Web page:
For the first time ever, two Minneapolis Public Schools students have been selected to sit on the Board. The Minneapolis Board of Education has announced Patrick Henry High School junior Kennedy Rance and Washburn High School sophomore Jake Wesson will serve as the new Student Board Representatives. Kennedy and Jake replace outgoing Student Representative Mary Ghebremeskal from South High School.
Rance leads at Henry with a passion for journalism and youth advocacy. She values truth, storytelling and curiosity and knows the importance of gathering facts and conducting adequate research before making an informed decision. She believes sharing stories helps individuals connect with one another.
“As a student representative, I will bridge the communication gap between students and administration by actively listening to student voices and advocating on their behalf to the Board of Education. When students are given the opportunity to effectively impact their education, I believe they have a greater appreciation for it,” said Rance.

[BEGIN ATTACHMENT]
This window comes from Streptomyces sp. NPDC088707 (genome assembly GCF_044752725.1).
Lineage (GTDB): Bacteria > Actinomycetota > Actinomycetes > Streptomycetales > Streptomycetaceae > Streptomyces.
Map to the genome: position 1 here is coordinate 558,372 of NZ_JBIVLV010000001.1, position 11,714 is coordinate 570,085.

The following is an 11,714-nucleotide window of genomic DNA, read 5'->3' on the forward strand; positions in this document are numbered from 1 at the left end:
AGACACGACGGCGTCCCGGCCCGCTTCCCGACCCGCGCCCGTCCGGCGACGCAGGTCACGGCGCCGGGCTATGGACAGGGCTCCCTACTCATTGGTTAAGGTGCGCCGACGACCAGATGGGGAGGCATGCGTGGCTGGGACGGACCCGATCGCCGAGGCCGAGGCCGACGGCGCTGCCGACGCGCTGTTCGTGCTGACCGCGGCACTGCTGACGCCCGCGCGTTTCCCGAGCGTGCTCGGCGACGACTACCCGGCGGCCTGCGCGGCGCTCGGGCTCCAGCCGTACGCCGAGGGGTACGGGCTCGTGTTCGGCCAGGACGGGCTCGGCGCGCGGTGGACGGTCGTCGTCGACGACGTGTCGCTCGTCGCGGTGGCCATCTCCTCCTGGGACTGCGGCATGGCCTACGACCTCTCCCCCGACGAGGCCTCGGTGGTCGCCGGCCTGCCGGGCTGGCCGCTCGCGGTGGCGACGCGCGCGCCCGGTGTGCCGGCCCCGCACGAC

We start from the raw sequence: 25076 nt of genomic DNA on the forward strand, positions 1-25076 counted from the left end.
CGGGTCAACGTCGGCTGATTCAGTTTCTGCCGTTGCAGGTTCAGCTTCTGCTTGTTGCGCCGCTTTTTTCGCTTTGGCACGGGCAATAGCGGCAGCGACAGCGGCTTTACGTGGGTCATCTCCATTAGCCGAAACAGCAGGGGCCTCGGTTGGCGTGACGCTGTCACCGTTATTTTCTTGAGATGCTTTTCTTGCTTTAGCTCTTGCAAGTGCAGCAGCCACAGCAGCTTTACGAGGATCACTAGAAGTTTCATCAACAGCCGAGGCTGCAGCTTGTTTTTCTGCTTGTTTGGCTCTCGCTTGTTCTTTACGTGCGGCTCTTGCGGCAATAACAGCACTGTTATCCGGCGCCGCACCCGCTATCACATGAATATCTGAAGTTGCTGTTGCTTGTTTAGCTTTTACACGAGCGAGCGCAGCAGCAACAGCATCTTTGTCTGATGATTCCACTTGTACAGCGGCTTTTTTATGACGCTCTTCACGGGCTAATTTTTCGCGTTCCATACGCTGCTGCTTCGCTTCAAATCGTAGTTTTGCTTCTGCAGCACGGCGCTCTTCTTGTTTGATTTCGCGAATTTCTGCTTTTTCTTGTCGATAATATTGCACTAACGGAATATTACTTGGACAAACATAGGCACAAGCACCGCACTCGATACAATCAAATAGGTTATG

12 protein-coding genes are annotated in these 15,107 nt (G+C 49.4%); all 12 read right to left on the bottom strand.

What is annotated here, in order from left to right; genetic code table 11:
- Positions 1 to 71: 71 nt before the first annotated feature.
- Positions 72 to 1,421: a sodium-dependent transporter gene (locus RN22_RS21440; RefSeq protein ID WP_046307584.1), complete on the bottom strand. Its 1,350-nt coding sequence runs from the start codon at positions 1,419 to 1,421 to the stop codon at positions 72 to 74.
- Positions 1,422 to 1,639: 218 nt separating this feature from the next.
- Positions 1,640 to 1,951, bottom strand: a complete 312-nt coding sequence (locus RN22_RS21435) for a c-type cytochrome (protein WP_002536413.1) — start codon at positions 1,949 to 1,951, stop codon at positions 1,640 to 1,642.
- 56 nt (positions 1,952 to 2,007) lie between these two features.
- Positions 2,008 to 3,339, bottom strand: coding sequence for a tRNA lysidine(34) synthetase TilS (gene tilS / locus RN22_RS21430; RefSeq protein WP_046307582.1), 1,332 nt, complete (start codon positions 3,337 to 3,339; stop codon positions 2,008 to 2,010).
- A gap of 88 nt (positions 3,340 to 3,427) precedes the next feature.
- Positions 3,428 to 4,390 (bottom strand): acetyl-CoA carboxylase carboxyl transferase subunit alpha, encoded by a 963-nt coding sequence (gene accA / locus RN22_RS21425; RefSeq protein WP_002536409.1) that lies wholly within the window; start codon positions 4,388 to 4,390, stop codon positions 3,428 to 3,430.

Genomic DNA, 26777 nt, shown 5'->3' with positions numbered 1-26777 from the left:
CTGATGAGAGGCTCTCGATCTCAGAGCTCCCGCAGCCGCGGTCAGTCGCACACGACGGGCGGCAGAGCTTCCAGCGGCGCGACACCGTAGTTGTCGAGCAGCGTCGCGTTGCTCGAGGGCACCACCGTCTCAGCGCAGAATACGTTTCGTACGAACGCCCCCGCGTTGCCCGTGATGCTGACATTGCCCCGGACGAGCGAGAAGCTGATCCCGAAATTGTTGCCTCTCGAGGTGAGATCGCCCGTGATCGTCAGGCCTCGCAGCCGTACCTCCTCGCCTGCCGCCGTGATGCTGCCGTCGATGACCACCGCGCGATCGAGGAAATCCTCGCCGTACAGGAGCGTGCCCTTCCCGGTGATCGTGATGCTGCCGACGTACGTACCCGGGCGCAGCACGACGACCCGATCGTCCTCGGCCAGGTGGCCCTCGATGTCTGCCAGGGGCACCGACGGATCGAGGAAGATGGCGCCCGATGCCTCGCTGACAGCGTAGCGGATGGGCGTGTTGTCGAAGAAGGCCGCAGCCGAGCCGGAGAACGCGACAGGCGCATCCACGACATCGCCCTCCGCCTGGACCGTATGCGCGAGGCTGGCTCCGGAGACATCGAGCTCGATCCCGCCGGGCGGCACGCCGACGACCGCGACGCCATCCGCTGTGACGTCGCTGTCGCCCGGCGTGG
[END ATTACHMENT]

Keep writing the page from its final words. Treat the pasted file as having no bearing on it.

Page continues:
Henry staff describe Rance as a highly disciplined and ambitious student. “Kennedy has a pattern of pursuing high level opportunities and of setting ambitious standards for herself. She expresses her opinion constructively in a manner that does not alienate others,” said Shawn Crenshaw, Rance’s academic school counselor.
Wesson was a freshman during the start of the pandemic. He says through distance learning and other COVID restrictions, he was able to practice his patience and learn how to overcome challenging circumstances. He believes he excels at working with details but is also able to see the big picture.
“Decisions made at the district level affect every MPS students’ education on varying levels. As student representative, my goal is to provide students with substantial opportunities to have their voice heard and provide collaborative possibilities for all MPS schools,” Wesson said.
Washburn teacher Jason Jirsa oversaw Wesson as he took part in launching a virtual Model United Nations club during the 2020-2021 school year. Throughout this project, Jirsa said he got to see Wesson shine. “He made speeches, worked the break-out rooms to find like-minded delegates and wrote resolutions to solve world issues. He did all of this with students from other schools who he had just met. It’s easy to imagine him thriving as a member of the school board,” Jirsa said.
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